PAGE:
Mathematics Stack Exchange is a question and answer site for people studying math at any level and professionals in related fields. Join them; it only takes a minute:

Sign up
Here's how it works:
  1. Anybody can ask a question
  2. Anybody can answer
  3. The best answers are voted up and rise to the top

For a given set of numbers, I need to find the lowest common divisor that's higher than a given number, N. Is there a way to do that?

share|cite|improve this question
Do you mean the least common multiple that is greater than $N$? – Brian M. Scott Oct 21 '12 at 17:44
No. I do mean a divisor. – shesek Oct 21 '12 at 17:48
@shesek Any common divisor divides the gcd and every divisor of gcd is a common divisor. Hence, what you are after is $$\min \{d| \gcd(x_1,x_2,\ldots,x_k): d > N\}$$ Is this what you are after and am I interpreting your question correctly? – user17762 Oct 21 '12 at 17:50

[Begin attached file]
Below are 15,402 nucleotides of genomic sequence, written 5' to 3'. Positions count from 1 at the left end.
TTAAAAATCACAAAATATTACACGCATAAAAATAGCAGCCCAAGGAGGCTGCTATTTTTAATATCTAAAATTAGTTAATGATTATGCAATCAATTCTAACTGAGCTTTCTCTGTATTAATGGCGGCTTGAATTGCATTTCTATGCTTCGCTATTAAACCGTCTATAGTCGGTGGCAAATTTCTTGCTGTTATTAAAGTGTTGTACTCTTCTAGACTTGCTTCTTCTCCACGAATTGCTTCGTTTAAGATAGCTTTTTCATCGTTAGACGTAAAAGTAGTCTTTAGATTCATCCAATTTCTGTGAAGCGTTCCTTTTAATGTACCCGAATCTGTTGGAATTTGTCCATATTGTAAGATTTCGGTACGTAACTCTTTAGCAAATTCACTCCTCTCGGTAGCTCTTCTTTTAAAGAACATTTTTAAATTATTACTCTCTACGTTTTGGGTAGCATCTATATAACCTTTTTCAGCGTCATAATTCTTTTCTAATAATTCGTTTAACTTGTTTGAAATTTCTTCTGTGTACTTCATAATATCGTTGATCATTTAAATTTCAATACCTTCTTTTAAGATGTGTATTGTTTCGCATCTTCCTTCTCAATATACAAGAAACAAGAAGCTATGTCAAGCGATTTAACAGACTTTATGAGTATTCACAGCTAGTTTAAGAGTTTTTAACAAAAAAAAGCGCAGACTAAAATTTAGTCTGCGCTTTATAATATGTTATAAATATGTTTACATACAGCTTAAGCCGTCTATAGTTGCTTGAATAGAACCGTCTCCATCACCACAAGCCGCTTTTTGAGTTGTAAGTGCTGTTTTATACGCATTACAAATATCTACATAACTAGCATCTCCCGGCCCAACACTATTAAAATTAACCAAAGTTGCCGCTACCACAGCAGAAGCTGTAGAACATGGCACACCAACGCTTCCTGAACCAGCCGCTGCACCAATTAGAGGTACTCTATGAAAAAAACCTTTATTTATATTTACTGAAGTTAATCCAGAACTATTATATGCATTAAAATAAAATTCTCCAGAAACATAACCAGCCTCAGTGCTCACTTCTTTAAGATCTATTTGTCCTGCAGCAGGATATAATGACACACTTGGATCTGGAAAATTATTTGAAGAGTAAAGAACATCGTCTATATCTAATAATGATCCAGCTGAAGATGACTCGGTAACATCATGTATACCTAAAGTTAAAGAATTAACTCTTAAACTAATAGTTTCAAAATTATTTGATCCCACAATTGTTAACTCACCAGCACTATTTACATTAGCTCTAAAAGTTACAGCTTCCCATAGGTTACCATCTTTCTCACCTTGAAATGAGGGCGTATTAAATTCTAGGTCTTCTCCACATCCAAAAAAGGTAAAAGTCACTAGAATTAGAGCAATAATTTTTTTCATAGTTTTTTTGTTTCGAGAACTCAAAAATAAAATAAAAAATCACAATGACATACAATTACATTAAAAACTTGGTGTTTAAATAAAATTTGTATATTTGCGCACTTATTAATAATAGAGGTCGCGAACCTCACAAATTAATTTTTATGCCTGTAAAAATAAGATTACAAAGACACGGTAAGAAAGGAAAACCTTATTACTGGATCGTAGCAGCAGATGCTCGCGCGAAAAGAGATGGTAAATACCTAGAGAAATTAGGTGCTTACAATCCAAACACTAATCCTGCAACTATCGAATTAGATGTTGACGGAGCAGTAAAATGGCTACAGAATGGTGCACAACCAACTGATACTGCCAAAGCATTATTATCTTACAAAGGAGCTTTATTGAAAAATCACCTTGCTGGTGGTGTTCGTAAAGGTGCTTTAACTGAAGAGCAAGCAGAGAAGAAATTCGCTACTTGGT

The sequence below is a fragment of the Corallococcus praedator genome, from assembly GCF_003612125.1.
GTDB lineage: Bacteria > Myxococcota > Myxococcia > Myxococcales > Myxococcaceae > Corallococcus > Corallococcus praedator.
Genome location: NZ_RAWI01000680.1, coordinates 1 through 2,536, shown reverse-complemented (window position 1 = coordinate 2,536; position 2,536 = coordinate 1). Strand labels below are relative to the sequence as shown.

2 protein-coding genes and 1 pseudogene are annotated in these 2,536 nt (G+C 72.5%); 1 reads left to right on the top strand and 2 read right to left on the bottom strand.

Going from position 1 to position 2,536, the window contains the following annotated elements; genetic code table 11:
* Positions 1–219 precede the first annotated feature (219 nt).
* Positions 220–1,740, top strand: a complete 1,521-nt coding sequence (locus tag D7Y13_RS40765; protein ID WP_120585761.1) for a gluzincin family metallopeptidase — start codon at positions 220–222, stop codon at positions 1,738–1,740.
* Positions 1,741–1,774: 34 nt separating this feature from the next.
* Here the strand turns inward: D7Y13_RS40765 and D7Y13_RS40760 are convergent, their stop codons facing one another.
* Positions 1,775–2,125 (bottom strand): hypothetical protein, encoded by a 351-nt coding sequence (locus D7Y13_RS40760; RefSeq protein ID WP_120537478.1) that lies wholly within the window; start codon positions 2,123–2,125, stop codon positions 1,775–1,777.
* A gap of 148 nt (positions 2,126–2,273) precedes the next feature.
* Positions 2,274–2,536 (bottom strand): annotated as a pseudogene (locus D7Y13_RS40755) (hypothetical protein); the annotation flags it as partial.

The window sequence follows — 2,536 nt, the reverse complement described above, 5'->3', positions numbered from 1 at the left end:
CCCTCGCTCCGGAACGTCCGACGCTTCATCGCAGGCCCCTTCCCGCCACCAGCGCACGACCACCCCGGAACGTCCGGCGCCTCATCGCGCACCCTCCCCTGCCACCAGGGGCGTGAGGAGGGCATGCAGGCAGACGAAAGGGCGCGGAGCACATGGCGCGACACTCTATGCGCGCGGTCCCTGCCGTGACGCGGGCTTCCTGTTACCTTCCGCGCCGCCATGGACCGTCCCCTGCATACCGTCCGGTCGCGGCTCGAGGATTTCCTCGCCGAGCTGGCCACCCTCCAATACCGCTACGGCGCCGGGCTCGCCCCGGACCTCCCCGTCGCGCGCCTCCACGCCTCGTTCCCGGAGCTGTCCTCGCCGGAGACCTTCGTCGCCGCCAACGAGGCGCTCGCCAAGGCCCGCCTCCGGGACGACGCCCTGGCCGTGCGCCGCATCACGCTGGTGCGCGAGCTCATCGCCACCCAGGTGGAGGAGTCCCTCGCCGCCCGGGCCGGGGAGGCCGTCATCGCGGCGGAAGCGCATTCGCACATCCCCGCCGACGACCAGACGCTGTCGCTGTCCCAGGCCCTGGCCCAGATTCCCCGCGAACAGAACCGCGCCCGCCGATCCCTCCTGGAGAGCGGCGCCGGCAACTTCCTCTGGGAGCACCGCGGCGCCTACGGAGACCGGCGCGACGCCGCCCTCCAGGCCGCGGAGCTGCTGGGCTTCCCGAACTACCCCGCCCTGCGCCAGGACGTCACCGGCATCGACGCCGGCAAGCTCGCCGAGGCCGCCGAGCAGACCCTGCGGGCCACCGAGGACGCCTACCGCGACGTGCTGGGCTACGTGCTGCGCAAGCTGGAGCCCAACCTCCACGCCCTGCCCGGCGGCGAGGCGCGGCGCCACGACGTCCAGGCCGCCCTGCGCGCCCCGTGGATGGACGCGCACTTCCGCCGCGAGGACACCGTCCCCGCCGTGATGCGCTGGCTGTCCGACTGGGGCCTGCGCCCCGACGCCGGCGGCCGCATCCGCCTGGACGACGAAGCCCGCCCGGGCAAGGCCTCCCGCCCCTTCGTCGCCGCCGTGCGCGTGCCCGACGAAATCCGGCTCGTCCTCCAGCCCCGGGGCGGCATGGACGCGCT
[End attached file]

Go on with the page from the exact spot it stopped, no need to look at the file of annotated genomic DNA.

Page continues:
I’d find the gcd $d$ of the set of numbers. If I could easily find its prime factorization, I’d do so, and from that I’d find the smallest subproduct bigger than $N$. – Brian M. Scott Oct 21 '12 at 17:57
If I were programming it, I don’t think that I’d bother with the prime factors: factorization tends to be difficult. You might find that a simple search from $N+1$ to $d$, testing each number to see whether it divides $d$ and picking the first hit, is the way to go. – Brian M. Scott Oct 21 '12 at 18:46

Your Answer


By posting your answer, you agree to the privacy policy and terms of service.

Browse other questions tagged or ask your own question.